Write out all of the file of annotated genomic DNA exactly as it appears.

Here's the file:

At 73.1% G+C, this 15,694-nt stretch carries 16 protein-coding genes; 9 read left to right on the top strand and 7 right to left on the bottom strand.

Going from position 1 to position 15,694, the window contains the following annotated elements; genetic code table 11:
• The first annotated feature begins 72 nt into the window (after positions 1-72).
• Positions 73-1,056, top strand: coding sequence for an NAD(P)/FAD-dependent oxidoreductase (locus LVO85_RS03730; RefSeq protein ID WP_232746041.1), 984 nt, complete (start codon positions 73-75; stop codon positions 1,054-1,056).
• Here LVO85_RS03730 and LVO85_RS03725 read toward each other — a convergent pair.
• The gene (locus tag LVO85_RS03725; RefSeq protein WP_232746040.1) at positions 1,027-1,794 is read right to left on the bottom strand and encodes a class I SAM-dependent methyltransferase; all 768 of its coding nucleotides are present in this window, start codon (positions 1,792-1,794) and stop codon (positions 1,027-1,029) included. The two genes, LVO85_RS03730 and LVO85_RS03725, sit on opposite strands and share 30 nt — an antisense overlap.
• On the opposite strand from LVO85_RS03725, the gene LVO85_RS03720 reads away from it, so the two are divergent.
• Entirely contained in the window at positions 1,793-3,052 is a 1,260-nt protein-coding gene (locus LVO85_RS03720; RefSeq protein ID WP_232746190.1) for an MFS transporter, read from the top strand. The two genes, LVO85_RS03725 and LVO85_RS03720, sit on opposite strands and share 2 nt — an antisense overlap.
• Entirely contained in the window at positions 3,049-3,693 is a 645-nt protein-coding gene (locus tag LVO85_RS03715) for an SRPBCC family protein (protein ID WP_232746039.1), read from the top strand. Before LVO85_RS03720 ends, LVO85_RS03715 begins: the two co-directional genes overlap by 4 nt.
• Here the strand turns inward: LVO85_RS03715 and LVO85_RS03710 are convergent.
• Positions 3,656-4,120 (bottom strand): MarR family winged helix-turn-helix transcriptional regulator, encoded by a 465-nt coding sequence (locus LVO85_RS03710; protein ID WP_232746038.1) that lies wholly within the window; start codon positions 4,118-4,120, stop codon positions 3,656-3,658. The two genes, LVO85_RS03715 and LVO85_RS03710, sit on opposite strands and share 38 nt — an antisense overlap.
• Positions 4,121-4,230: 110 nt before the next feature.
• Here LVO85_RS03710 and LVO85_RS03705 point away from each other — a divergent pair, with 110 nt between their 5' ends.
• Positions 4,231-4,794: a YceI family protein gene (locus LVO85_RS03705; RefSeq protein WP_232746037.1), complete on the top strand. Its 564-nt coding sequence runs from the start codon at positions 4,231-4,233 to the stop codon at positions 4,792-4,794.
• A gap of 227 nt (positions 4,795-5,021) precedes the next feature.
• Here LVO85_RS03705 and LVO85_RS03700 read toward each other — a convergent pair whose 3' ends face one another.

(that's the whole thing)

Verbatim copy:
At 73.1% G+C, this 15,694-nt stretch carries 16 protein-coding genes; 9 read left to right on the top strand and 7 right to left on the bottom strand.

Going from position 1 to position 15,694, the window contains the following annotated elements; genetic code table 11:
• The first annotated feature begins 72 nt into the window (after positions 1-72).
• Positions 73-1,056, top strand: coding sequence for an NAD(P)/FAD-dependent oxidoreductase (locus LVO85_RS03730; RefSeq protein ID WP_232746041.1), 984 nt, complete (start codon positions 73-75; stop codon positions 1,054-1,056).
• Here LVO85_RS03730 and LVO85_RS03725 read toward each other — a convergent pair.
• The gene (locus tag LVO85_RS03725; RefSeq protein WP_232746040.1) at positions 1,027-1,794 is read right to left on the bottom strand and encodes a class I SAM-dependent methyltransferase; all 768 of its coding nucleotides are present in this window, start codon (positions 1,792-1,794) and stop codon (positions 1,027-1,029) included. The two genes, LVO85_RS03730 and LVO85_RS03725, sit on opposite strands and share 30 nt — an antisense overlap.
• On the opposite strand from LVO85_RS03725, the gene LVO85_RS03720 reads away from it, so the two are divergent.
• Entirely contained in the window at positions 1,793-3,052 is a 1,260-nt protein-coding gene (locus LVO85_RS03720; RefSeq protein ID WP_232746190.1) for an MFS transporter, read from the top strand. The two genes, LVO85_RS03725 and LVO85_RS03720, sit on opposite strands and share 2 nt — an antisense overlap.
• Entirely contained in the window at positions 3,049-3,693 is a 645-nt protein-coding gene (locus tag LVO85_RS03715) for an SRPBCC family protein (protein ID WP_232746039.1), read from the top strand. Before LVO85_RS03720 ends, LVO85_RS03715 begins: the two co-directional genes overlap by 4 nt.
• Here the strand turns inward: LVO85_RS03715 and LVO85_RS03710 are convergent.
• Positions 3,656-4,120 (bottom strand): MarR family winged helix-turn-helix transcriptional regulator, encoded by a 465-nt coding sequence (locus LVO85_RS03710; protein ID WP_232746038.1) that lies wholly within the window; start codon positions 4,118-4,120, stop codon positions 3,656-3,658. The two genes, LVO85_RS03715 and LVO85_RS03710, sit on opposite strands and share 38 nt — an antisense overlap.
• Positions 4,121-4,230: 110 nt before the next feature.
• Here LVO85_RS03710 and LVO85_RS03705 point away from each other — a divergent pair, with 110 nt between their 5' ends.
• Positions 4,231-4,794: a YceI family protein gene (locus LVO85_RS03705; RefSeq protein WP_232746037.1), complete on the top strand. Its 564-nt coding sequence runs from the start codon at positions 4,231-4,233 to the stop codon at positions 4,792-4,794.
• A gap of 227 nt (positions 4,795-5,021) precedes the next feature.
• Here LVO85_RS03705 and LVO85_RS03700 read toward each other — a convergent pair whose 3' ends face one another.